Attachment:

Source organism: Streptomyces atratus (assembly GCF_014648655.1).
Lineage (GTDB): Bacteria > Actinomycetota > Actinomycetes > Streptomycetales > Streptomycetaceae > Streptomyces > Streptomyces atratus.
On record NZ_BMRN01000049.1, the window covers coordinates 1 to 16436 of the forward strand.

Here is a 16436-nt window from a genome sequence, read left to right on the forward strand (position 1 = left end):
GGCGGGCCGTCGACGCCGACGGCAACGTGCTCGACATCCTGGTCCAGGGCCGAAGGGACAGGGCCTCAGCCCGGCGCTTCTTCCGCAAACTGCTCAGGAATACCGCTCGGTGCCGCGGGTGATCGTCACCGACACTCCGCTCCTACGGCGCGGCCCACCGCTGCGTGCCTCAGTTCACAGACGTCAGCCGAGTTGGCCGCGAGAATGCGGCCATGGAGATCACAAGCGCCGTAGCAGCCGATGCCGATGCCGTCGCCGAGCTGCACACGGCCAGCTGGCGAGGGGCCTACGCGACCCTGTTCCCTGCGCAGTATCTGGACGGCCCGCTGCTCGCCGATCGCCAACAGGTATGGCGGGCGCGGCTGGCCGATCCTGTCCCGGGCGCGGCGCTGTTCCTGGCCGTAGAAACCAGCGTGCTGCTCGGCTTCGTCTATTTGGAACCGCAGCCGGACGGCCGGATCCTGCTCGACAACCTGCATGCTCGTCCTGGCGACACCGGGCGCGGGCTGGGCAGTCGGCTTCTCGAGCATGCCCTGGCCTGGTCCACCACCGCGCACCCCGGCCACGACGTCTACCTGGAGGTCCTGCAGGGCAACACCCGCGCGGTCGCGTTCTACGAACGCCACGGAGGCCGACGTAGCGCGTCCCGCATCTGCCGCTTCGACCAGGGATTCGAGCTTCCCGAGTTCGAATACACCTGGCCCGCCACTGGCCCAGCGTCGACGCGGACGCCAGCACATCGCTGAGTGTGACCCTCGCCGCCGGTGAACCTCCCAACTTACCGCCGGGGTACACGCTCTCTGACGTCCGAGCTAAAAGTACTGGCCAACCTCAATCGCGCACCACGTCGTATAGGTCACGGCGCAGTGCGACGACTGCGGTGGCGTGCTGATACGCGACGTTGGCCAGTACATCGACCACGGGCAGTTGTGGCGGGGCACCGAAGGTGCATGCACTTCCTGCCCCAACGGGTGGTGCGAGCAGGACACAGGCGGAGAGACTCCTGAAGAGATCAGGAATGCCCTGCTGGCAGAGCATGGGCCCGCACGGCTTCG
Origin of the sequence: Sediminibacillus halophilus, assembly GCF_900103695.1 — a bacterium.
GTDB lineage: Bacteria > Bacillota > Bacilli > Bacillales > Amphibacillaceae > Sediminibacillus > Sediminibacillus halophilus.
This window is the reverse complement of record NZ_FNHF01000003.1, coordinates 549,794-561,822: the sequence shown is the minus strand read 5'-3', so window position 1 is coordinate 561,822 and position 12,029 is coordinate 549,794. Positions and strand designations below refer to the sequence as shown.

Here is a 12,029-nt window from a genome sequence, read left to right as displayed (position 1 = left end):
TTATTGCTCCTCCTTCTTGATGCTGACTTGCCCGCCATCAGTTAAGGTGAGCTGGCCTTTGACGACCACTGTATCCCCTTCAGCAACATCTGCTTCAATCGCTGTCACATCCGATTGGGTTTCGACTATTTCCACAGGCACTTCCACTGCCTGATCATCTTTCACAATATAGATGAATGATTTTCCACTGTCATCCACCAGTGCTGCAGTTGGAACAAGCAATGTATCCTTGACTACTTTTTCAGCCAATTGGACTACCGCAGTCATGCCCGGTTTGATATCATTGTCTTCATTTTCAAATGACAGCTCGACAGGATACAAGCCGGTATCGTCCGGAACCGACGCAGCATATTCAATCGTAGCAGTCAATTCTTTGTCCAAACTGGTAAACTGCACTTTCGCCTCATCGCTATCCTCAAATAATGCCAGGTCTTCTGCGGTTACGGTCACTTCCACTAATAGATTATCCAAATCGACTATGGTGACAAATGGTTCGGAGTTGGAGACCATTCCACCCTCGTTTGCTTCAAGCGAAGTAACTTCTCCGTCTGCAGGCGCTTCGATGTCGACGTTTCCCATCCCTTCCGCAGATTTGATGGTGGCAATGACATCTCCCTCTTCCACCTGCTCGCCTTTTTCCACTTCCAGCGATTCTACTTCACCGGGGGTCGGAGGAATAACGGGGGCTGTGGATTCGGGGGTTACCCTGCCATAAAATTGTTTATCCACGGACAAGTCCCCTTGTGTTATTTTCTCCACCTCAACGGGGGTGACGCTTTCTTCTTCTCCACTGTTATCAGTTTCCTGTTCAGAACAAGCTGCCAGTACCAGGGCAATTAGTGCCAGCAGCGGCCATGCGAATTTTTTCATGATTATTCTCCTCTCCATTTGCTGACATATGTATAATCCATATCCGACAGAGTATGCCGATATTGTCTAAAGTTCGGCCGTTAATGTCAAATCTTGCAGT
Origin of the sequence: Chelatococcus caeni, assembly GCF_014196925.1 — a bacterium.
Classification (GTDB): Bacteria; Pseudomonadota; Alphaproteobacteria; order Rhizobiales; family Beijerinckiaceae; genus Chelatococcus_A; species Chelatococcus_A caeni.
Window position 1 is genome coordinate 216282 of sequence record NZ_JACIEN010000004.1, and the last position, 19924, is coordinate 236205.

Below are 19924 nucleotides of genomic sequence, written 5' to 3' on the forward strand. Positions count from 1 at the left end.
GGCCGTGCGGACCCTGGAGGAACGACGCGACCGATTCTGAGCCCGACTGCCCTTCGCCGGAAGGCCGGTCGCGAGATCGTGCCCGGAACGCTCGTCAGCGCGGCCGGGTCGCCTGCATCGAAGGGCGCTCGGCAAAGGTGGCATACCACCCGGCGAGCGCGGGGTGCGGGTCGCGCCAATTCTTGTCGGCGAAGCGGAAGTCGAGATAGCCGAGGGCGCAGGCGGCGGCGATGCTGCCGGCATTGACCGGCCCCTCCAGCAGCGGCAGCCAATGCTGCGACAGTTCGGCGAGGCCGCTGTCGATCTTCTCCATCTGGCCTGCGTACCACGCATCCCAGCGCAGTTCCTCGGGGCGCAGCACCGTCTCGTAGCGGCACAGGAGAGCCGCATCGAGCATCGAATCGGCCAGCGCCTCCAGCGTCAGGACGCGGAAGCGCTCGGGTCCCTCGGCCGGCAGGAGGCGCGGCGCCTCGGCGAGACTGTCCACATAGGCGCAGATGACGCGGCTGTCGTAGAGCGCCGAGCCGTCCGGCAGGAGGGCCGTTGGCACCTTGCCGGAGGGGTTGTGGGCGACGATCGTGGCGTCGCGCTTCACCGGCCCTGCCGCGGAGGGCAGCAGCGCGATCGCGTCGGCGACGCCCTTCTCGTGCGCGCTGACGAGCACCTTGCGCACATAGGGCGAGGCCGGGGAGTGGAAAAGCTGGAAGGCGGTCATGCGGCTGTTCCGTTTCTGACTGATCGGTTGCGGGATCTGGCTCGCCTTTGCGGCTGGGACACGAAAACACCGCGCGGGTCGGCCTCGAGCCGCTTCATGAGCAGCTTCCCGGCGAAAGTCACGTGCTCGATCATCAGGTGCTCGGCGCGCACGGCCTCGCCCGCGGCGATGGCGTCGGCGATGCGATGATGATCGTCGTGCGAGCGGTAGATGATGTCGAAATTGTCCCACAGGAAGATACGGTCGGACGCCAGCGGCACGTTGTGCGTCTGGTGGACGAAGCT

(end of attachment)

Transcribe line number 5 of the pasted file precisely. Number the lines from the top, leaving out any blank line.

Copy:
GGCGGGCCGTCGACGCCGACGGCAACGTGCTCGACATCCTGGTCCAGGGCCGAAGGGACAGGGCCTCAGCCCGGCGCTTCTTCCGCAAACTGCTCAGGAATACCGCTCGGTGCCGCGGGTGATCGTCACCGACACTCCGCTCCTACGGCGCGGCCCACCGCTGCGTGCCTCAGTTCACAGACGTCAGCCGAGTTGGCCGCGAGAATGCGGCCATGGAGATCACAAGCGCCGTAGCAGCCGATGCCGATGCCGTCGCCGAGCTGCACACGGCCAGCTGGCGAGGGGCCTACGCGACCCTGTTCCCTGCGCAGTATCTGGACGGCCCGCTGCTCGCCGATCGCCAACAGGTATGGCGGGCGCGGCTGGCCGATCCTGTCCCGGGCGCGGCGCTGTTCCTGGCCGTAGAAACCAGCGTGCTGCTCGGCTTCGTCTATTTGGAACCGCAGCCGGACGGCCGGATCCTGCTCGACAACCTGCATGCTCGTCCTGGCGACACCGGGCGCGGGCTGGGCAGTCGGCTTCTCGAGCATGCCCTGGCCTGGTCCACCACCGCGCACCCCGGCCACGACGTCTACCTGGAGGTCCTGCAGGGCAACACCCGCGCGGTCGCGTTCTACGAACGCCACGGAGGCCGACGTAGCGCGTCCCGCATCTGCCGCTTCGACCAGGGATTCGAGCTTCCCGAGTTCGAATACACCTGGCCCGCCACTGGCCCAGCGTCGACGCGGACGCCAGCACATCGCTGAGTGTGACCCTCGCCGCCGGTGAACCTCCCAACTTACCGCCGGGGTACACGCTCTCTGACGTCCGAGCTAAAAGTACTGGCCAACCTCAATCGCGCACCACGTCGTATAGGTCACGGCGCAGTGCGACGACTGCGGTGGCGTGCTGATACGCGACGTTGGCCAGTACATCGACCACGGGCAGTTGTGGCGGGGCACCGAAGGTGCATGCACTTCCTGCCCCAACGGGTGGTGCGAGCAGGACACAGGCGGAGAGACTCCTGAAGAGATCAGGAATGCCCTGCTGGCAGAGCATGGGCCCGCACGGCTTCG